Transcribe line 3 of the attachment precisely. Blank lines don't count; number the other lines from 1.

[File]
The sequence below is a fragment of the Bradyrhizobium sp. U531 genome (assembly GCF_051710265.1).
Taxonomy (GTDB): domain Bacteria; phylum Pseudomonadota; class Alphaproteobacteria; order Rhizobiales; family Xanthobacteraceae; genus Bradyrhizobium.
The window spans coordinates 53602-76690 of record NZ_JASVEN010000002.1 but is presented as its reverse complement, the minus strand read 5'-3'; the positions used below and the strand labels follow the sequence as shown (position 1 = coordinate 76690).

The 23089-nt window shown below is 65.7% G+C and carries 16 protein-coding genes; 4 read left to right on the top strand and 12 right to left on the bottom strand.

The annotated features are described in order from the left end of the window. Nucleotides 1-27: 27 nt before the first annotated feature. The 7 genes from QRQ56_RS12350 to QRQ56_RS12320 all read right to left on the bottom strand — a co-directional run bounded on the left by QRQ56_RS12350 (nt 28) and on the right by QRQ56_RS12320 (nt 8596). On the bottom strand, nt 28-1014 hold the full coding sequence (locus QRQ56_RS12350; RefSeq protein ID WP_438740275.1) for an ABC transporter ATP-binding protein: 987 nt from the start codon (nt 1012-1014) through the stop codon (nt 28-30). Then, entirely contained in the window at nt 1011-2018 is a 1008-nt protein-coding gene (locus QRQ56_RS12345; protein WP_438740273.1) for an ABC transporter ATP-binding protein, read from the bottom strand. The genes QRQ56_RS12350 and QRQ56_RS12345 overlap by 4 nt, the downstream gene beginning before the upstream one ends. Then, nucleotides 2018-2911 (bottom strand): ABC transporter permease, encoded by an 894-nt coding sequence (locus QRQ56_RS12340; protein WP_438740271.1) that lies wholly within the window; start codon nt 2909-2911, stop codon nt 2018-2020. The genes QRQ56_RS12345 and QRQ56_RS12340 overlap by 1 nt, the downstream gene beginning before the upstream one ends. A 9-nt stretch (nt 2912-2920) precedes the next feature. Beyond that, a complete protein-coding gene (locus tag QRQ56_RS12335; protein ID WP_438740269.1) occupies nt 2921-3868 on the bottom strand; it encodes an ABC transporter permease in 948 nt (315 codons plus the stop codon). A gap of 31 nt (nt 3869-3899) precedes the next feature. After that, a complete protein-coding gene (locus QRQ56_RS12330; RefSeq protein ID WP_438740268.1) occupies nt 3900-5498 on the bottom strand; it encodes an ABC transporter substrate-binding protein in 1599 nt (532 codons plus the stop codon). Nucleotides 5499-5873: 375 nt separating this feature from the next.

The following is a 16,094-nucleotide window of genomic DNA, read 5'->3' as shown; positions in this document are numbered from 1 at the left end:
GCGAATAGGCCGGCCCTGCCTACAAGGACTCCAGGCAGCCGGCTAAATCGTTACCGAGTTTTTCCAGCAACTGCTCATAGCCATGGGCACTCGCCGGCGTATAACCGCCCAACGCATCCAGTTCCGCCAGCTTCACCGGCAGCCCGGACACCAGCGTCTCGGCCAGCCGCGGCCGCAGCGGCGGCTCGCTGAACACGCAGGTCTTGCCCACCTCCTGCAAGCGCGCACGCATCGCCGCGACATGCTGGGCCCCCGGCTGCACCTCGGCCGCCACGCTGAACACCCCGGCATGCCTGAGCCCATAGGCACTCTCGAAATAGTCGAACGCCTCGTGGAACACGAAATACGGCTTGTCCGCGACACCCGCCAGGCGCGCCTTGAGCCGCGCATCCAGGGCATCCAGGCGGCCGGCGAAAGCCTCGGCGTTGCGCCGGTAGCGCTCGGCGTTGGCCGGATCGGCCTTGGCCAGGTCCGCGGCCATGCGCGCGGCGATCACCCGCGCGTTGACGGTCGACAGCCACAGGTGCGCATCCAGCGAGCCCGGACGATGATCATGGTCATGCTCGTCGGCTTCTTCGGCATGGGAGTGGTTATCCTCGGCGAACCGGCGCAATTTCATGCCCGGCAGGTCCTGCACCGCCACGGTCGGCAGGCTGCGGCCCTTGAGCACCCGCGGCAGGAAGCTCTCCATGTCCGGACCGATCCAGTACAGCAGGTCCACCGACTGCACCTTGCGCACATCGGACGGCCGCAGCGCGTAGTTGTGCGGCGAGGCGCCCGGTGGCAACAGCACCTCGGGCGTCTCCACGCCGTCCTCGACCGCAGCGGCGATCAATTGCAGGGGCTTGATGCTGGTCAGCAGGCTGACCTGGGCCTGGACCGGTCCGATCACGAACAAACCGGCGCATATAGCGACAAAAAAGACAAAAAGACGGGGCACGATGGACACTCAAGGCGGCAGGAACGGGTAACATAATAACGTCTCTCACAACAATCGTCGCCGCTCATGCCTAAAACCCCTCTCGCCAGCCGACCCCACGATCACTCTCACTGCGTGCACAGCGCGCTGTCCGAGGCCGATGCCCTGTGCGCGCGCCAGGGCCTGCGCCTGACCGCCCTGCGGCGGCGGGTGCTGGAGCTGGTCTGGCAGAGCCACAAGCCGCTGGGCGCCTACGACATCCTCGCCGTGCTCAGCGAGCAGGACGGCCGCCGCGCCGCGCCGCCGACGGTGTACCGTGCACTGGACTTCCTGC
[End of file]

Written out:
The window spans coordinates 53602-76690 of record NZ_JASVEN010000002.1 but is presented as its reverse complement, the minus strand read 5'-3'; the positions used below and the strand labels follow the sequence as shown (position 1 = coordinate 76690).